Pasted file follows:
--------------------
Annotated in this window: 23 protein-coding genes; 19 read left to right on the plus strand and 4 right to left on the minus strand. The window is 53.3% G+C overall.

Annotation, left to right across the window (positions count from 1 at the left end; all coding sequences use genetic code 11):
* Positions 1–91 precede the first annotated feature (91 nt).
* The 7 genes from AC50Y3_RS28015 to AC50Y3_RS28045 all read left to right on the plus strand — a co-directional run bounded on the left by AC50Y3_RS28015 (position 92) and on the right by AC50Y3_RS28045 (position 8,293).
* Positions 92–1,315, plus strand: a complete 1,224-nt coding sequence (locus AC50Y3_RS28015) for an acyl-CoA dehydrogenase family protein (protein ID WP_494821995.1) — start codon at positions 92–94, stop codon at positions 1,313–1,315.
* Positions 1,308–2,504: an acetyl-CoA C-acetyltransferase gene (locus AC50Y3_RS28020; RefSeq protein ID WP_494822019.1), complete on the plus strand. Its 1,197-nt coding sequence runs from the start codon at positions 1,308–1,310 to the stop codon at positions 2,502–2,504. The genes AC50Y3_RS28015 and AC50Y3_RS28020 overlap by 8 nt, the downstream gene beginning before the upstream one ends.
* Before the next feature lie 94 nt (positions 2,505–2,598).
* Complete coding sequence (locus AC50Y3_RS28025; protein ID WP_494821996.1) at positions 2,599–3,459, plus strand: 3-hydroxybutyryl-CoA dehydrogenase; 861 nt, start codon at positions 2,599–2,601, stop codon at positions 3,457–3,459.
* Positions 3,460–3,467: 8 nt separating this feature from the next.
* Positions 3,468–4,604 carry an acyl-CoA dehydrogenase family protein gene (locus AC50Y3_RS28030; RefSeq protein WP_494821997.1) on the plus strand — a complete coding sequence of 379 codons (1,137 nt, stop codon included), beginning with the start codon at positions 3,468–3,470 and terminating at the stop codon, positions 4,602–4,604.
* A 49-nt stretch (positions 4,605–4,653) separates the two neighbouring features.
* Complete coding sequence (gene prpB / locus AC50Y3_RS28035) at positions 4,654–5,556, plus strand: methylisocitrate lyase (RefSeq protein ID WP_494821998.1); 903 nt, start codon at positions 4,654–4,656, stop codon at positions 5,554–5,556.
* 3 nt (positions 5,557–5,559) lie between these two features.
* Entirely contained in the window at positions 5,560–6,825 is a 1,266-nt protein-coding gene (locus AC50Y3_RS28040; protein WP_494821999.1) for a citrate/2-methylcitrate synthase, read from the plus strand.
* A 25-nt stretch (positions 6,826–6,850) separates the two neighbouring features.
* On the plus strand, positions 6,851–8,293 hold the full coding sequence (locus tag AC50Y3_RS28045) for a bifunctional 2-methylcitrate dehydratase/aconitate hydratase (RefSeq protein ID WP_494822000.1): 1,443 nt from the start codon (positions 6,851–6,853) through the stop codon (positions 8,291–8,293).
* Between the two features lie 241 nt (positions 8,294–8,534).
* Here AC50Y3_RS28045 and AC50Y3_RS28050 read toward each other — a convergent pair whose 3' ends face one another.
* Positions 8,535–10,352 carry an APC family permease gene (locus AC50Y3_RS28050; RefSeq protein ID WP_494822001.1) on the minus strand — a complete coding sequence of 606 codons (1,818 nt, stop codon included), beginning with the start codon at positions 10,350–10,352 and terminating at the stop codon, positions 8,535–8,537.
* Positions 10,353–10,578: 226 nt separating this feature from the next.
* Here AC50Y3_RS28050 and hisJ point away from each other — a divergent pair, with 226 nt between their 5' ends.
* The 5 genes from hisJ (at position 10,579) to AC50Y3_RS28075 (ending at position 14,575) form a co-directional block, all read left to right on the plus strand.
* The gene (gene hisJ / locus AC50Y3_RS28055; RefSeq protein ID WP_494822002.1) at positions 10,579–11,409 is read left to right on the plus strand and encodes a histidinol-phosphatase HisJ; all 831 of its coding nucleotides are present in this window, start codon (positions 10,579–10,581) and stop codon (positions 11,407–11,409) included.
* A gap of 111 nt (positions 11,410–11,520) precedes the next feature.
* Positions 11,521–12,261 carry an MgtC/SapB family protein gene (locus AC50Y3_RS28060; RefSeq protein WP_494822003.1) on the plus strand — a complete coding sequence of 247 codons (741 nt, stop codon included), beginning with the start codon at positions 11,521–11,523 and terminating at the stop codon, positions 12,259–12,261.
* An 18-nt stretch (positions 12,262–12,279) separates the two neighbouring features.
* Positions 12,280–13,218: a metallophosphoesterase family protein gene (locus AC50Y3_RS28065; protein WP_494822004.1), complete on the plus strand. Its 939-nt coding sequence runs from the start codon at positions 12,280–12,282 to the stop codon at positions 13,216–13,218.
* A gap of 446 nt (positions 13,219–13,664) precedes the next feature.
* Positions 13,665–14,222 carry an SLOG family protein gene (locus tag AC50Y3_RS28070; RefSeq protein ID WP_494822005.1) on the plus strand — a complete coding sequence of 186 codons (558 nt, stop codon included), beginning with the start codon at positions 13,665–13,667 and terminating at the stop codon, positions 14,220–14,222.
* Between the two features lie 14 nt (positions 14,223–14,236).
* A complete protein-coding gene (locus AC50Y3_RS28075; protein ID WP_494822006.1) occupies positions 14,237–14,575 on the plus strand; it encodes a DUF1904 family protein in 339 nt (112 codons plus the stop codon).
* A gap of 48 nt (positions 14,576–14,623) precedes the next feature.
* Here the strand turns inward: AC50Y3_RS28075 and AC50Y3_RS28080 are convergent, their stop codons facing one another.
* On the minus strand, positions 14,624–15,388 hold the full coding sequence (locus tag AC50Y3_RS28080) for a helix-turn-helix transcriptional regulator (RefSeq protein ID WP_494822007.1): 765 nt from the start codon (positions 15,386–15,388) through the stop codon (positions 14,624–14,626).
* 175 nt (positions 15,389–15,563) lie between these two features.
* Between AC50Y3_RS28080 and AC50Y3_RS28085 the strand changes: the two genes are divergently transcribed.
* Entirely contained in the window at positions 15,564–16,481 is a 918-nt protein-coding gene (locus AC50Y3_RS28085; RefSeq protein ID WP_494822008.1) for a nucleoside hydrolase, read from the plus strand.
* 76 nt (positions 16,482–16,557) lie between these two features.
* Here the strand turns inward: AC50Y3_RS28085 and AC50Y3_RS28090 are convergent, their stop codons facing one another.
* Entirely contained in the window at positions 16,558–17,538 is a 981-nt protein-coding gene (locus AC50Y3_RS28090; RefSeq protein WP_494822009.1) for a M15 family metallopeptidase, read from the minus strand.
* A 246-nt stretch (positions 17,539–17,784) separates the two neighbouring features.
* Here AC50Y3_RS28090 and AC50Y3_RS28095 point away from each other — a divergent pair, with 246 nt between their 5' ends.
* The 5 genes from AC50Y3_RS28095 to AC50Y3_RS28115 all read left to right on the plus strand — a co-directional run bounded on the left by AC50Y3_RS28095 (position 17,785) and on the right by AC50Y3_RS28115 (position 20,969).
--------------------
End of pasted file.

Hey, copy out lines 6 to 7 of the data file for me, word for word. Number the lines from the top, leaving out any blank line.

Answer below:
* Positions 1,308–2,504: an acetyl-CoA C-acetyltransferase gene (locus AC50Y3_RS28020; RefSeq protein ID WP_494822019.1), complete on the plus strand. Its 1,197-nt coding sequence runs from the start codon at positions 1,308–1,310 to the stop codon at positions 2,502–2,504. The genes AC50Y3_RS28015 and AC50Y3_RS28020 overlap by 8 nt, the downstream gene beginning before the upstream one ends.
* Before the next feature lie 94 nt (positions 2,505–2,598).